Get jabbed, or else. It sounds harsh – and it is – but the time has come where it’s essential. Because we’re on our own now.
Boris Johnson is forcing people to pay for his career with their health and, inevitably, in some cases their lives.
To please his right-wingers and try to cling to power he’s dropping most Covid restrictions from tomorrow, to the alarm of the scientific and medical communities.
Even isolation after a positive test will apparently be scrapped by March. It’s unlikely this government will bring back restrictions ever again, no matter what.
The best thing we can do to protect ourselves is get vaccinated and boosted. Then your chances of catching Covid are reduced, but even if you do, you’re much less likely be seriously ill, or – crucially for society – to spread it to others.
“If everyone who was offered a vaccine and booster would take it, the pandemic would be effectively over in richer countries,” clarifies the consistently reliable Devi Sridhar, chair of global public health at the University of Edinburgh.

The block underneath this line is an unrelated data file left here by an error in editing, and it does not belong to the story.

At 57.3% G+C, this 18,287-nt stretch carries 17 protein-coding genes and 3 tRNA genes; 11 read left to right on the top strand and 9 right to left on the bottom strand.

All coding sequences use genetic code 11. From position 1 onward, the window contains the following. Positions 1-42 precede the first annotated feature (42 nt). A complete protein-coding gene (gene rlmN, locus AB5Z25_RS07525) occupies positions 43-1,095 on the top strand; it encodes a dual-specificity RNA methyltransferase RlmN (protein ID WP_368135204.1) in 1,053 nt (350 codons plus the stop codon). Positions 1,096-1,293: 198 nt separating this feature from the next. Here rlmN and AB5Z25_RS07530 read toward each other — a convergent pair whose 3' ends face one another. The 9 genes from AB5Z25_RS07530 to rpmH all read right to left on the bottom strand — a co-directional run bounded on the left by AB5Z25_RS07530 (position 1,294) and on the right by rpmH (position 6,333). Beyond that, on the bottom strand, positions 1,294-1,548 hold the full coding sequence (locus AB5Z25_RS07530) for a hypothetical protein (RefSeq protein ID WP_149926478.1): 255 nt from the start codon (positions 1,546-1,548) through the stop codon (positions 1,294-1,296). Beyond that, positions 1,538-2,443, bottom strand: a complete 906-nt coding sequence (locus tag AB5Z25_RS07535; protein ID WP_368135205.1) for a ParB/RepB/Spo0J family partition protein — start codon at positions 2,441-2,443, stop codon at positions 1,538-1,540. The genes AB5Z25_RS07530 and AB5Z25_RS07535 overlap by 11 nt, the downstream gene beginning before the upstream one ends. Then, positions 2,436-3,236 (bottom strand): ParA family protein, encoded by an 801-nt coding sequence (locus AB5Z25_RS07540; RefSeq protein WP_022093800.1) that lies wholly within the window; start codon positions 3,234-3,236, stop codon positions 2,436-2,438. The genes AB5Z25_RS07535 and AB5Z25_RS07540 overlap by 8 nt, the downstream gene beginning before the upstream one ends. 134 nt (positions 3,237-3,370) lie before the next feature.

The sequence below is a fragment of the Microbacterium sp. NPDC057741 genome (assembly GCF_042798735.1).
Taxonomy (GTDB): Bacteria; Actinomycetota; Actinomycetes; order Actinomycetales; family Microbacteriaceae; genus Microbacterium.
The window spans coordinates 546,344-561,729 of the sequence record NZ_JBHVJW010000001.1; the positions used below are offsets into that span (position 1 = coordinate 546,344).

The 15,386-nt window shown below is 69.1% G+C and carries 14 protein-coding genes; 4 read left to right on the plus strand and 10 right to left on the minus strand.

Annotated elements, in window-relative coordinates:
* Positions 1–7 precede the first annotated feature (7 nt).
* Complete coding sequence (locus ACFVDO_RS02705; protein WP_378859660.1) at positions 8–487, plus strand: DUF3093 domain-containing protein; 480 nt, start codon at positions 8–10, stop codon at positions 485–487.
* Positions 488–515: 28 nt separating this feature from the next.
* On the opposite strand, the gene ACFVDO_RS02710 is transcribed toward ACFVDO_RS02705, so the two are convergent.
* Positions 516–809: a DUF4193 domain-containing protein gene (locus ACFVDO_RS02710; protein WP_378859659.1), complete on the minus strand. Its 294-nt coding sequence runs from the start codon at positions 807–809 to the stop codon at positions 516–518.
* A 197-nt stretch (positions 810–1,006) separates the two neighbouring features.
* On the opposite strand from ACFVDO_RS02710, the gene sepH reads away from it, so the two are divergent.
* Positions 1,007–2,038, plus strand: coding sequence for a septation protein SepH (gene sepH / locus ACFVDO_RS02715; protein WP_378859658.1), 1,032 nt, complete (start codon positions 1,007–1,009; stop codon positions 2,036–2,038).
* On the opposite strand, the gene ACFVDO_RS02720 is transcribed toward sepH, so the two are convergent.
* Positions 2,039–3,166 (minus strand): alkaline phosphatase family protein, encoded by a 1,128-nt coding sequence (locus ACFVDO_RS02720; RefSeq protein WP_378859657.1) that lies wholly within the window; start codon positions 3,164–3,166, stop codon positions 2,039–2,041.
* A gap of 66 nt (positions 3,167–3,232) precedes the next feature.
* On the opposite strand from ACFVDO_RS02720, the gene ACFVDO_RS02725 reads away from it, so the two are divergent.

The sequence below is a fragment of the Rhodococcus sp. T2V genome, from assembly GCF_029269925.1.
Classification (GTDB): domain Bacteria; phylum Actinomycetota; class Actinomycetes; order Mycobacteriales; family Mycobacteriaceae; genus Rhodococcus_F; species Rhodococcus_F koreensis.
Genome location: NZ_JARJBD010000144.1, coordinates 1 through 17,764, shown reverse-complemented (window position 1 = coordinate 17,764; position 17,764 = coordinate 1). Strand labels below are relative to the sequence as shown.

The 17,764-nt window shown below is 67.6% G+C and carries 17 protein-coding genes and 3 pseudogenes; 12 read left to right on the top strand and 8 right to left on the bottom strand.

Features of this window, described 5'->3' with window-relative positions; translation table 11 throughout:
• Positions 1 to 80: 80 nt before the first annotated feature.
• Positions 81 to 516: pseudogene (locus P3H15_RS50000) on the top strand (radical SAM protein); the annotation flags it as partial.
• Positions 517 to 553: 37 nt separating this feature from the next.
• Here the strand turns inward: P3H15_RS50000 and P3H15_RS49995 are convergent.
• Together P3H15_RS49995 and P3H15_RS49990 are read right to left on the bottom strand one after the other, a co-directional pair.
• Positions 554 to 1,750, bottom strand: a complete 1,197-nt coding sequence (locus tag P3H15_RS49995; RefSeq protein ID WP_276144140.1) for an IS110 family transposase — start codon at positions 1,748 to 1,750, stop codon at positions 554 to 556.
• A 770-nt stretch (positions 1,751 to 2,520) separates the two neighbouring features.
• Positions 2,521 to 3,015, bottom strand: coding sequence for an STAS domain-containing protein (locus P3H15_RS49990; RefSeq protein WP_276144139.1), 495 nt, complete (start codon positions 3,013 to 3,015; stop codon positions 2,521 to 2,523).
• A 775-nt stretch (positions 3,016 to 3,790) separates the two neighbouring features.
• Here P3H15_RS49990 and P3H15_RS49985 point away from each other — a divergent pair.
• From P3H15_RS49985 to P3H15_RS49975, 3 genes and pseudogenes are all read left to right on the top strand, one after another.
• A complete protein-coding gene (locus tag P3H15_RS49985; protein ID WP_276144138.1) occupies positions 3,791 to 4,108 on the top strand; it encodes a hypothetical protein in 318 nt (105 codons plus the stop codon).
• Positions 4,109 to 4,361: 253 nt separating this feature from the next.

Getting vaccinated is good for us personally, and for everyone else too. It is the very clear way out. What’s not to love? The Get Boosted campaign was a start, but now it needs to go a stage further. The vaccine hesitant – those who are afraid, because they’ve genuinely fallen for untrue propaganda – need to be persuaded. The militant, rabid anti-vaxxers will never be persuaded, so they need to be forced.
No excuses. Too many people who happily put meals containing who-knows-what chemicals into their bodies, or those who ingest recreational drugs cut with let’s-not-even-go-there have said they won’t have the jab because they don’t know what’s in it.
Unless you’re a food chemist or a drug dealer, no one knows what’s in anything! The vaccine has been tested and proven. Get jabbed, or else.
French President Emmanuel Macron ’s strategy is to “p*** off” the unvaccinated by making daily life more and more difficult for them. Tres bien, but not far enough. The unvaccinated must become social pariahs.
They shouldn’t be allowed into indoor communal spaces like restaurants, cinemas, shops, gigs and – yup, the most bitter of all blows – pubs.